Step One: Pick the Right Journal
Think of it like pitching a client. You aren’t going to pitch an accounting firm if your area of expertise is literary arts or animals … or if it takes you a solid five minutes to multiply 28 times 32 in your head like it does me. You would be wasting your time. Don’t waste time in fiction submissions by assuming that all fiction journals accept all fiction. It’s not true. Journals are businesses, and like successful businesses, they have a niche. However, unlike freelancing, you wrote your story or poem because of a spark of inspiration. You didn’t comb through the journal options first and then tailor your piece to fit a specific journal’s needs, like you would if you were pitching a nonfiction piece to a magazine. Now, you could do that for fiction, but to me that sort of sucks the creativity out of it. Instead, I suggest writing what you want, because that’s the key to writing good fiction that comes from that muse or creative core or whatever you want to call it. Then figure out what niche your piece fits in and start searching for a nice list of journals (5-10 at first) that might like it.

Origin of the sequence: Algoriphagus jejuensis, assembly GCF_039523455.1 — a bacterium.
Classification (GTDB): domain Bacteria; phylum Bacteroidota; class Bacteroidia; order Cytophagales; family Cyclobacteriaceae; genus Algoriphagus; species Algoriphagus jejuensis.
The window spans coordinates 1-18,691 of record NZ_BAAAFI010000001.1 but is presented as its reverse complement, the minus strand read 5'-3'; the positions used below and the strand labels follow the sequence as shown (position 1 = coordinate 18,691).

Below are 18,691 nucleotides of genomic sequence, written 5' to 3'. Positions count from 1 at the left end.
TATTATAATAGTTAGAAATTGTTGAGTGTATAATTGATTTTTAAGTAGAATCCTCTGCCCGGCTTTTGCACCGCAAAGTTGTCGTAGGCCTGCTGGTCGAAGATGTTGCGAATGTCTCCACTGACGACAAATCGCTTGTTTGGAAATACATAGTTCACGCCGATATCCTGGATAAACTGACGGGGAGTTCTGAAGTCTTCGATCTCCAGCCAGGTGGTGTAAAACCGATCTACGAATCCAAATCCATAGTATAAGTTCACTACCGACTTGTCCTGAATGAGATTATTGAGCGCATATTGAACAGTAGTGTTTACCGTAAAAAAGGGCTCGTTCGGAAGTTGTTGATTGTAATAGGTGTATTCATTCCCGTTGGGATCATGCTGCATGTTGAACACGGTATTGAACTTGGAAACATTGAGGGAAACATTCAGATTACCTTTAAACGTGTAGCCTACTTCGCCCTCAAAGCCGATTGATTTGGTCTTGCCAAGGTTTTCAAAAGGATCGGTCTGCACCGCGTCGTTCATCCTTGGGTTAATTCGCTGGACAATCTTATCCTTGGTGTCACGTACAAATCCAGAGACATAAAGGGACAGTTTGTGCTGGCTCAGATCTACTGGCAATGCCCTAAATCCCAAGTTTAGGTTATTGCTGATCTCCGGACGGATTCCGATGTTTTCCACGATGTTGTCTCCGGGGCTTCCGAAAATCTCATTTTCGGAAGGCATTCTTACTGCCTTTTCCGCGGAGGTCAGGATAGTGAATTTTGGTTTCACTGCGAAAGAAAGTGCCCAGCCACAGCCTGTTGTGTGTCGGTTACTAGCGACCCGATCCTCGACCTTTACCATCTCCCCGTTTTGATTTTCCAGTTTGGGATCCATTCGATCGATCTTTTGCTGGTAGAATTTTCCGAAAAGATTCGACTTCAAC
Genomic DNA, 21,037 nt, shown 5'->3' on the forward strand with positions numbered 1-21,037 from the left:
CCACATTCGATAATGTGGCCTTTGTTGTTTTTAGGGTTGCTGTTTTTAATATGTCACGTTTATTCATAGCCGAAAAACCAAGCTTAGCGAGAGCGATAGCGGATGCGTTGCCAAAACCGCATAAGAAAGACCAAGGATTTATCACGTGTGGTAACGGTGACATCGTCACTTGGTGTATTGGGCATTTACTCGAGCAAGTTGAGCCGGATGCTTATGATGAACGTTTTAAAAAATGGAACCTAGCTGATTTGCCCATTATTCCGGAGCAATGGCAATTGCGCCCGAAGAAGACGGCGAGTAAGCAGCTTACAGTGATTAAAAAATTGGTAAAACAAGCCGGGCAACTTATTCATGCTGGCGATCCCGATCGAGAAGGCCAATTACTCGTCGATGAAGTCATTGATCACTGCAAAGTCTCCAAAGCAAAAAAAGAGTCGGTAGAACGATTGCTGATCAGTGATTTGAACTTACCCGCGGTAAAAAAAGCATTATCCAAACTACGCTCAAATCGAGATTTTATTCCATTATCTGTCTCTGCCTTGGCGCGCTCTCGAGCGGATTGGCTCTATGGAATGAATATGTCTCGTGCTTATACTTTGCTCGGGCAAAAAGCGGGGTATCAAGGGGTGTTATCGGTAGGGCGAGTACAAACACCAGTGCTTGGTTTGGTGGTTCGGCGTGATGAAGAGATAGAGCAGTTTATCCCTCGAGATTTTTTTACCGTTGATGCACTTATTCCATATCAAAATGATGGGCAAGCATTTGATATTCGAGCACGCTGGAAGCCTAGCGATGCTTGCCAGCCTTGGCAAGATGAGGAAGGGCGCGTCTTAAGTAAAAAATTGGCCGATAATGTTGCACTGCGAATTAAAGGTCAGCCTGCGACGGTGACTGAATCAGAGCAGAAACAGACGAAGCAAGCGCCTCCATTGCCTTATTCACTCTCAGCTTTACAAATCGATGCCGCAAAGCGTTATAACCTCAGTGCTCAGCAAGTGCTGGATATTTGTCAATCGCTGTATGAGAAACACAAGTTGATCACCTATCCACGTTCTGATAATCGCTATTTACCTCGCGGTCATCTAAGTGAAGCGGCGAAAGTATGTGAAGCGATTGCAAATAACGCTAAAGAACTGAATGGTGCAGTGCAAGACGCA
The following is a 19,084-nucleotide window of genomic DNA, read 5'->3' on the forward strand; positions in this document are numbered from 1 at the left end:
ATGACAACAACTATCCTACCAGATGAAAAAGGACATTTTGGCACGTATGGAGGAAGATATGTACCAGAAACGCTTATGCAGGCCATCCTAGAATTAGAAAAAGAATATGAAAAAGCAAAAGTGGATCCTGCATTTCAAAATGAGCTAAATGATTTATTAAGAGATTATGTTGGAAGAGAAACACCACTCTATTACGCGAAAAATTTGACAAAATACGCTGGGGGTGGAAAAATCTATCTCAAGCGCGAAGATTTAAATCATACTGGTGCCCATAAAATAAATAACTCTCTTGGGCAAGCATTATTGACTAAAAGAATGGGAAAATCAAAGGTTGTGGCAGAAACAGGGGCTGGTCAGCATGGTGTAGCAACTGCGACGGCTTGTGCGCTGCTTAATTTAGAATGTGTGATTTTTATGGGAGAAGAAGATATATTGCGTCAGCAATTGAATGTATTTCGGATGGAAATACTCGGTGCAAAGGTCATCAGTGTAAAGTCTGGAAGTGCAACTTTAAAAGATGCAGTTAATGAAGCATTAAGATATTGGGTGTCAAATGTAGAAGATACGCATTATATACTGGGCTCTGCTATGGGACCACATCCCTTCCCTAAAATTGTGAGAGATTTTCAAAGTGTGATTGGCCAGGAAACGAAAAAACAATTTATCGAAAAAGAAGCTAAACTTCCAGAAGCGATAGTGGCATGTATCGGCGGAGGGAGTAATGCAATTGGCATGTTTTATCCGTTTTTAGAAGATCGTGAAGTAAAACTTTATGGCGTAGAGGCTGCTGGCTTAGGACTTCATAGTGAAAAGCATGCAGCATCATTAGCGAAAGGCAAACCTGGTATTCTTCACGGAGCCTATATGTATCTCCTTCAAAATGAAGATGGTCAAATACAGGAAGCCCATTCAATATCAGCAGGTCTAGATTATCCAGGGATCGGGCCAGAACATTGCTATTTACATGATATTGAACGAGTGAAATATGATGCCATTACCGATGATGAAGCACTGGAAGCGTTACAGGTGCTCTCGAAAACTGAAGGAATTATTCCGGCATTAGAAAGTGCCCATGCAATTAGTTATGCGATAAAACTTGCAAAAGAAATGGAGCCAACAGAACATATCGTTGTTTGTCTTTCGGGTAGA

You can use Google, but I personally like to use my Writer’s Market book because everything is all in one place and categorized. Don’t know what a Writer’s Market book is or how to use it? Read this earlier post. Looking to upgrade your current copy to the 2017 version? Here’s my affiliate link.
Step Two: Read the Freaking Guidelines!
If you skip this step, you just screwed yourself … hard. Those guidelines on the journal’s website are there to weasel out the lazy bums and the dopes who can’t follow simple directions. Don’t be a lazy dope; read each journal’s guidelines with the reverence of a holy text and follow them to the letter. Some journals want you to print out the manuscript and send it old school, in the mail. If they don’t want that story stapled, and it shows up in the editor’s hand with a staple, that story takes an express trip to the trash. Most journals have online submission programs, but they still want the document submitted in a very specific format. Follow it! It’s really not that hard.
Step Three: Write a Killer Cover Letter